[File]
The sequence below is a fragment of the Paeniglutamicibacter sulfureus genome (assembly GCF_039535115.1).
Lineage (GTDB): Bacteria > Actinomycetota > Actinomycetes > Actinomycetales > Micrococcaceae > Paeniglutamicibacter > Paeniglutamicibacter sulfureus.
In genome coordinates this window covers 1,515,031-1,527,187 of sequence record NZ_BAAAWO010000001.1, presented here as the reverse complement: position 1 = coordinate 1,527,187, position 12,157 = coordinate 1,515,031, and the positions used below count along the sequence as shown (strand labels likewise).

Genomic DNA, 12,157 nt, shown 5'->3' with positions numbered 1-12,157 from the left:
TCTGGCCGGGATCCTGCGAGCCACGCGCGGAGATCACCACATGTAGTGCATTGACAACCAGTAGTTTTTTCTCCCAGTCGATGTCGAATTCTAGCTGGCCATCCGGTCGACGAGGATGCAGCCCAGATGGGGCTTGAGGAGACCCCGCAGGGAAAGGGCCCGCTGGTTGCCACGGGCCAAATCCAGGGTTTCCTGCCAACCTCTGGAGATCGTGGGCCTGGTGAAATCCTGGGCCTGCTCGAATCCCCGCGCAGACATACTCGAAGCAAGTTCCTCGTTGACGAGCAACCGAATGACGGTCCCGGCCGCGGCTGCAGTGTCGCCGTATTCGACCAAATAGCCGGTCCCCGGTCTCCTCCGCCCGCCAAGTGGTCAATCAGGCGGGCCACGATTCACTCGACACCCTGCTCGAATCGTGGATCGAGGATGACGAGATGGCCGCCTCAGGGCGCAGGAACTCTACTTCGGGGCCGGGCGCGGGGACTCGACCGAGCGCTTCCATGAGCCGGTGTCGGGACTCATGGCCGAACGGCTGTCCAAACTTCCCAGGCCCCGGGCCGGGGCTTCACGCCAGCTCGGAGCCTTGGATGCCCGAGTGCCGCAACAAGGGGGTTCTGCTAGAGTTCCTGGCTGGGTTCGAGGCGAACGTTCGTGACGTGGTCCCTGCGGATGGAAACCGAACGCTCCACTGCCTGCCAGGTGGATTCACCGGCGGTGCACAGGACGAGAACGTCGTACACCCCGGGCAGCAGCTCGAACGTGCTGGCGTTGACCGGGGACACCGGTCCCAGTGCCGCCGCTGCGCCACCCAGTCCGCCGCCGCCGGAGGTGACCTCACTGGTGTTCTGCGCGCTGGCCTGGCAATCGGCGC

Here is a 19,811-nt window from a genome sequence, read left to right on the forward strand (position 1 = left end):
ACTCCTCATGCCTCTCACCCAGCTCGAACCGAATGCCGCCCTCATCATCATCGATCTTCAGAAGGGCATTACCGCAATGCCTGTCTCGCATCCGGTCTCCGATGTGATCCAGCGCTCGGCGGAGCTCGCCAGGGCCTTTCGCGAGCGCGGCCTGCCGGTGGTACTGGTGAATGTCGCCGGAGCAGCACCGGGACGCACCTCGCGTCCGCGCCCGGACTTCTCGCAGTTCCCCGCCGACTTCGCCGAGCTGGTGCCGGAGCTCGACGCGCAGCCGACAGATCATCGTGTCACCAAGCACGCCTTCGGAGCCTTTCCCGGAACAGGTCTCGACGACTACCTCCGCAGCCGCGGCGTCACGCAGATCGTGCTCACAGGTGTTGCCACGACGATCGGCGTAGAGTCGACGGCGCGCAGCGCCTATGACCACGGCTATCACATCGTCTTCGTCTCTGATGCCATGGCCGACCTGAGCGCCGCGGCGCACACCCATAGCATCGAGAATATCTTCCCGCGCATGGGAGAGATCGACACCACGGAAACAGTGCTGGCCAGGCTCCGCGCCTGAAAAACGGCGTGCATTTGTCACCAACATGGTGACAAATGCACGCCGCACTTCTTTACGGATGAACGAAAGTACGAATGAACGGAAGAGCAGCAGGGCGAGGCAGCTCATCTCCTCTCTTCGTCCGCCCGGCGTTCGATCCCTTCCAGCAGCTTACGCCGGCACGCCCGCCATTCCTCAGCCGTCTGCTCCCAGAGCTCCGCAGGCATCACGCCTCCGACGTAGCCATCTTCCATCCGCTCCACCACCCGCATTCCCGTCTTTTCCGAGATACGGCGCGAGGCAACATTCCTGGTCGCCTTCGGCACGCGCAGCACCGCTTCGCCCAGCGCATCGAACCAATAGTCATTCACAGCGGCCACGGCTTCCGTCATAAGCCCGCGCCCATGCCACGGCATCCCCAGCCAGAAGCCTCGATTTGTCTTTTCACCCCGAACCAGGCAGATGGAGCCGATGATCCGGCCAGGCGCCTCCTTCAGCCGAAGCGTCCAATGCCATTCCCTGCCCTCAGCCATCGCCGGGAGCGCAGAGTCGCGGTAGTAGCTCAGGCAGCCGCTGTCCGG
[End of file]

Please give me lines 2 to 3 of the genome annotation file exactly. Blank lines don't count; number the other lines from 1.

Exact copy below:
Lineage (GTDB): Bacteria > Actinomycetota > Actinomycetes > Actinomycetales > Micrococcaceae > Paeniglutamicibacter > Paeniglutamicibacter sulfureus.
In genome coordinates this window covers 1,515,031-1,527,187 of sequence record NZ_BAAAWO010000001.1, presented here as the reverse complement: position 1 = coordinate 1,527,187, position 12,157 = coordinate 1,515,031, and the positions used below count along the sequence as shown (strand labels likewise).